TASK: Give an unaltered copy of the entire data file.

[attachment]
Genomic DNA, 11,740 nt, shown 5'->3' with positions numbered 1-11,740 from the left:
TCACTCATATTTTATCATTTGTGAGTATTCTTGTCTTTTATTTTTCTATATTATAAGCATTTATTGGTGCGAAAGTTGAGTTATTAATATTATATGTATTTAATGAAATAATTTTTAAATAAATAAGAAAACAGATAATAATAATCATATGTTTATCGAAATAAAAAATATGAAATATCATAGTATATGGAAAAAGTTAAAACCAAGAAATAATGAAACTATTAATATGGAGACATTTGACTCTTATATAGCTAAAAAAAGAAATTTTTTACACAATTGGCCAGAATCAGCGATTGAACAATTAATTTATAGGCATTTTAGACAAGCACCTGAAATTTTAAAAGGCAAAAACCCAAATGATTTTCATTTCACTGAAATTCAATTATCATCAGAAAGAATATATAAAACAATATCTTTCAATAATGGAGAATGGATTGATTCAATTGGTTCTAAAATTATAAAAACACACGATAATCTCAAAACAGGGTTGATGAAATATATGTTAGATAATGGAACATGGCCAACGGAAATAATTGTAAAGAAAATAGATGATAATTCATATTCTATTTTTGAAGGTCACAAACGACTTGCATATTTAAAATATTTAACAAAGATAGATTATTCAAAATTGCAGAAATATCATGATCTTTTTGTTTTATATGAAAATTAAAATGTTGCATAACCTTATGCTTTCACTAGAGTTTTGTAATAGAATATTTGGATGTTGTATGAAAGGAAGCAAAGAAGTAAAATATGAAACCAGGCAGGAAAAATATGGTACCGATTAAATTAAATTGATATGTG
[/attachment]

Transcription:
Genomic DNA, 11,740 nt, shown 5'->3' with positions numbered 1-11,740 from the left:
TCACTCATATTTTATCATTTGTGAGTATTCTTGTCTTTTATTTTTCTATATTATAAGCATTTATTGGTGCGAAAGTTGAGTTATTAATATTATATGTATTTAATGAAATAATTTTTAAATAAATAAGAAAACAGATAATAATAATCATATGTTTATCGAAATAAAAAATATGAAATATCATAGTATATGGAAAAAGTTAAAACCAAGAAATAATGAAACTATTAATATGGAGACATTTGACTCTTATATAGCTAAAAAAAGAAATTTTTTACACAATTGGCCAGAATCAGCGATTGAACAATTAATTTATAGGCATTTTAGACAAGCACCTGAAATTTTAAAAGGCAAAAACCCAAATGATTTTCATTTCACTGAAATTCAATTATCATCAGAAAGAATATATAAAACAATATCTTTCAATAATGGAGAATGGATTGATTCAATTGGTTCTAAAATTATAAAAACACACGATAATCTCAAAACAGGGTTGATGAAATATATGTTAGATAATGGAACATGGCCAACGGAAATAATTGTAAAGAAAATAGATGATAATTCATATTCTATTTTTGAAGGTCACAAACGACTTGCATATTTAAAATATTTAACAAAGATAGATTATTCAAAATTGCAGAAATATCATGATCTTTTTGTTTTATATGAAAATTAAAATGTTGCATAACCTTATGCTTTCACTAGAGTTTTGTAATAGAATATTTGGATGTTGTATGAAAGGAAGCAAAGAAGTAAAATATGAAACCAGGCAGGAAAAATATGGTACCGATTAAATTAAATTGATATGTG